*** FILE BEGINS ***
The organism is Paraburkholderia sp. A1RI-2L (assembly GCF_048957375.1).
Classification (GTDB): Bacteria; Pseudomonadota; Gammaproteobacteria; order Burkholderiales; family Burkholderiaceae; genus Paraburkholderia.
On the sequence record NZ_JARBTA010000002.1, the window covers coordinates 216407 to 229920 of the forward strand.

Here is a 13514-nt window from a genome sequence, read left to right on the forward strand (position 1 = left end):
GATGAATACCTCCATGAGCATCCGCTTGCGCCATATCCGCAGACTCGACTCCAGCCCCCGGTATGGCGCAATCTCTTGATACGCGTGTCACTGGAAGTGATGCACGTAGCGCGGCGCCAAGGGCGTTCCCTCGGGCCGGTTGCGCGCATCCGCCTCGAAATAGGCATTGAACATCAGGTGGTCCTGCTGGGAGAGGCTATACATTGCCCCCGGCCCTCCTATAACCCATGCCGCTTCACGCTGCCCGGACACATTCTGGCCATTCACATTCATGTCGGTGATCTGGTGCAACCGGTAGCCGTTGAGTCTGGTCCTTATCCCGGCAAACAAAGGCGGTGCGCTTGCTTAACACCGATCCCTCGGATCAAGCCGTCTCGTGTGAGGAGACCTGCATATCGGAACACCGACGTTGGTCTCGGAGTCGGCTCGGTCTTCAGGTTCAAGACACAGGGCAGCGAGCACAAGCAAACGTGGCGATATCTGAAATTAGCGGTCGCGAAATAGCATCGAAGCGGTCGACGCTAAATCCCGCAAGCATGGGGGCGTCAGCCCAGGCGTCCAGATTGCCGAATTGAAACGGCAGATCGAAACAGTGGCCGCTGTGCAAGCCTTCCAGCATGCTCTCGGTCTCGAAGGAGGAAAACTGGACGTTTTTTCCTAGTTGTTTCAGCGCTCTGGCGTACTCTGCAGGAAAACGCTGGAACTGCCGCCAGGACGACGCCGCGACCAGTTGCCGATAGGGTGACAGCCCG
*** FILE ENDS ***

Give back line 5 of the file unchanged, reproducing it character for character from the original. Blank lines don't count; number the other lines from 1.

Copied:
GATGAATACCTCCATGAGCATCCGCTTGCGCCATATCCGCAGACTCGACTCCAGCCCCCGGTATGGCGCAATCTCTTGATACGCGTGTCACTGGAAGTGATGCACGTAGCGCGGCGCCAAGGGCGTTCCCTCGGGCCGGTTGCGCGCATCCGCCTCGAAATAGGCATTGAACATCAGGTGGTCCTGCTGGGAGAGGCTATACATTGCCCCCGGCCCTCCTATAACCCATGCCGCTTCACGCTGCCCGGACACATTCTGGCCATTCACATTCATGTCGGTGATCTGGTGCAACCGGTAGCCGTTGAGTCTGGTCCTTATCCCGGCAAACAAAGGCGGTGCGCTTGCTTAACACCGATCCCTCGGATCAAGCCGTCTCGTGTGAGGAGACCTGCATATCGGAACACCGACGTTGGTCTCGGAGTCGGCTCGGTCTTCAGGTTCAAGACACAGGGCAGCGAGCACAAGCAAACGTGGCGATATCTGAAATTAGCGGTCGCGAAATAGCATCGAAGCGGTCGACGCTAAATCCCGCAAGCATGGGGGCGTCAGCCCAGGCGTCCAGATTGCCGAATTGAAACGGCAGATCGAAACAGTGGCCGCTGTGCAAGCCTTCCAGCATGCTCTCGGTCTCGAAGGAGGAAAACTGGACGTTTTTTCCTAGTTGTTTCAGCGCTCTGGCGTACTCTGCAGGAAAACGCTGGAACTGCCGCCAGGACGACGCCGCGACCAGTTGCCGATAGGGTGACAGCCCG